At first glance, this article seem to be about an outrageous exercise of state power. After all, despite cynical assertions to the contrary, Americans are among the most charitable people in the world. Who could object to feeding the hungry?
Homeless activist Arnold Abbott, 90, and Christian ministers Dwayne Black of the Sanctuary Church in Fort Lauderdale and Mark Sims of St. Mary Magdalene Episcopal Church in Coral Springs were handing out meals in a park on Sunday, two days after Fort Lauderdale's ordinance took effect, when police approached them with their sirens flashing, Black said. The three were issued citations and face a $500 fine or 60 days in jail.
"This is not how our government is supposed to work," Black told NBC News. "These are people who need to be fed, and we will be feeding [again] today at 5 o'clock."
The ordinance — the fourth one that Fort Lauderdale has passed this year concerning the homeless — requires groups handing out food to homeless to be at least 500 feet away from residential properties. It limits feeding sites for homeless to one in any given city block, and prevent feeding sites from being within 500 feet of each other.
First, let me be plain. There is no such thing as a "proper exercise of state power". That said, the institution is not going away quickly so the best I can hope for at this time is that government will act in a manner consistent with how a hypothetical owner of so-called "public property" would act.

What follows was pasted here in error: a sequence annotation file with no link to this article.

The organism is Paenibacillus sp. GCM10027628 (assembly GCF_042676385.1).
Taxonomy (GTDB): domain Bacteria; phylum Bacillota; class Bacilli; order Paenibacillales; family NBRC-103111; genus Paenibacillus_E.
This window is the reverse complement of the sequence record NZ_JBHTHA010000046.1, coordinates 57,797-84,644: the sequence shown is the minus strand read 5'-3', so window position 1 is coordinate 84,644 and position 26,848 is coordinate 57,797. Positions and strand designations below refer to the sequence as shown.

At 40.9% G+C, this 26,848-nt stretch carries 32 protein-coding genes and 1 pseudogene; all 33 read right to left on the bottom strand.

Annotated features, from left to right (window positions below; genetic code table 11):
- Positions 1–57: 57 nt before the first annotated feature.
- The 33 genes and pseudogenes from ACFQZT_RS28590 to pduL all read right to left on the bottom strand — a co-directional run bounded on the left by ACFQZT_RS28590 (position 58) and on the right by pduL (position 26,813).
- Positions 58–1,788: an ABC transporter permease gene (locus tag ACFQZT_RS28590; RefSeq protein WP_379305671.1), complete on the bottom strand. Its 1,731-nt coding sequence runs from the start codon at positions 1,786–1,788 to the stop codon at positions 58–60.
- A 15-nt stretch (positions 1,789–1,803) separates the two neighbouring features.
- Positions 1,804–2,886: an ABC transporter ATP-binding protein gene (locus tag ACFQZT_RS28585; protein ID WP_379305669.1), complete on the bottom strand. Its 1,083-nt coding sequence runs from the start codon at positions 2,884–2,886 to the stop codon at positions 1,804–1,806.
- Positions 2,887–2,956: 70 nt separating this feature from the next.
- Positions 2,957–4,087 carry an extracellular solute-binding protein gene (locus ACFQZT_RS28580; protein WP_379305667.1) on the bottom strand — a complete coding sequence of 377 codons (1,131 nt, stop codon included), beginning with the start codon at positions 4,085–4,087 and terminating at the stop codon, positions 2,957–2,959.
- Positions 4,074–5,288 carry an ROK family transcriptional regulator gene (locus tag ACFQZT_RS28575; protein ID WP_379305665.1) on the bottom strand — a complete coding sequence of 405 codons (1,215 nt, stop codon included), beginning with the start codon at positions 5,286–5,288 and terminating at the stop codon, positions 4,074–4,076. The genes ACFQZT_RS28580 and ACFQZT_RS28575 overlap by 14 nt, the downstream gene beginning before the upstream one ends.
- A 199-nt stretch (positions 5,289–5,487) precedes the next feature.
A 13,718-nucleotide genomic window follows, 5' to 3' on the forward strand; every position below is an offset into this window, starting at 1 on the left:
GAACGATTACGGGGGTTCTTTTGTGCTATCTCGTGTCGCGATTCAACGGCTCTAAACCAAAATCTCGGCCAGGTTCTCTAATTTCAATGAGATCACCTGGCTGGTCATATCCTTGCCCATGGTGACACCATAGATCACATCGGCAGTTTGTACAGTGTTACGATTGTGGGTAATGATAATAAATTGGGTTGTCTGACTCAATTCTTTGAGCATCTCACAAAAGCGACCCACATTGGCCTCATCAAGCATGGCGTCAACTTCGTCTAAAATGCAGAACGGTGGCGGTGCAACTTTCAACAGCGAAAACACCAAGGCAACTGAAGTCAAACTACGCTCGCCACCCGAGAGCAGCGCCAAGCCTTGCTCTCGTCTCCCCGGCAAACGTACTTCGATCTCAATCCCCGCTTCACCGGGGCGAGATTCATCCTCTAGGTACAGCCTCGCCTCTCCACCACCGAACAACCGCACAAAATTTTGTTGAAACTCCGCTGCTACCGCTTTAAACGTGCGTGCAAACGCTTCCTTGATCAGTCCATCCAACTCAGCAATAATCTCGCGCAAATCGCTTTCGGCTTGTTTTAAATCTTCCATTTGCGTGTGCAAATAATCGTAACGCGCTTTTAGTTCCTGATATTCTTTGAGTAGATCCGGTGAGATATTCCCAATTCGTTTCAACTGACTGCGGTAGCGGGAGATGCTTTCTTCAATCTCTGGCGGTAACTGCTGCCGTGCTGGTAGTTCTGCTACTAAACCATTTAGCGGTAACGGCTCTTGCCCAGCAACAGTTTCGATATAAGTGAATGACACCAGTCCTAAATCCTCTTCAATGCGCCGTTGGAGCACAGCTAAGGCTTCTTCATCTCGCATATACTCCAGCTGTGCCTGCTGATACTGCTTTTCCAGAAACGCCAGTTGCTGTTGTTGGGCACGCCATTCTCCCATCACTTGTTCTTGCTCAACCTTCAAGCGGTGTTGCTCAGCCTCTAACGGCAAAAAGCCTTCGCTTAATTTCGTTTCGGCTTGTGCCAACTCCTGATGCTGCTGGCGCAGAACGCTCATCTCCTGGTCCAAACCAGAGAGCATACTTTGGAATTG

So, in that light, how is government supposed to act? The fellows mentioned in the article are feeding the homeless but that action has foreseeable consequences. Handing out meals certainly encourages the recipients to congregate in the area. In addition to needing food the homeless will also need places to sleep as well as places to urinate and defecate. I doubt the owner of any property would encourage such activities on his on land. Since the taxpayers of Ft. Lauderdale are forced to pay for the property the homeless will occupy between feedings, the government has a responsibility to manage that property as if it was owned by those taxpayers.
So, while not perfect, restricting the ability of charities to feed the homeless is government working as it is supposed to.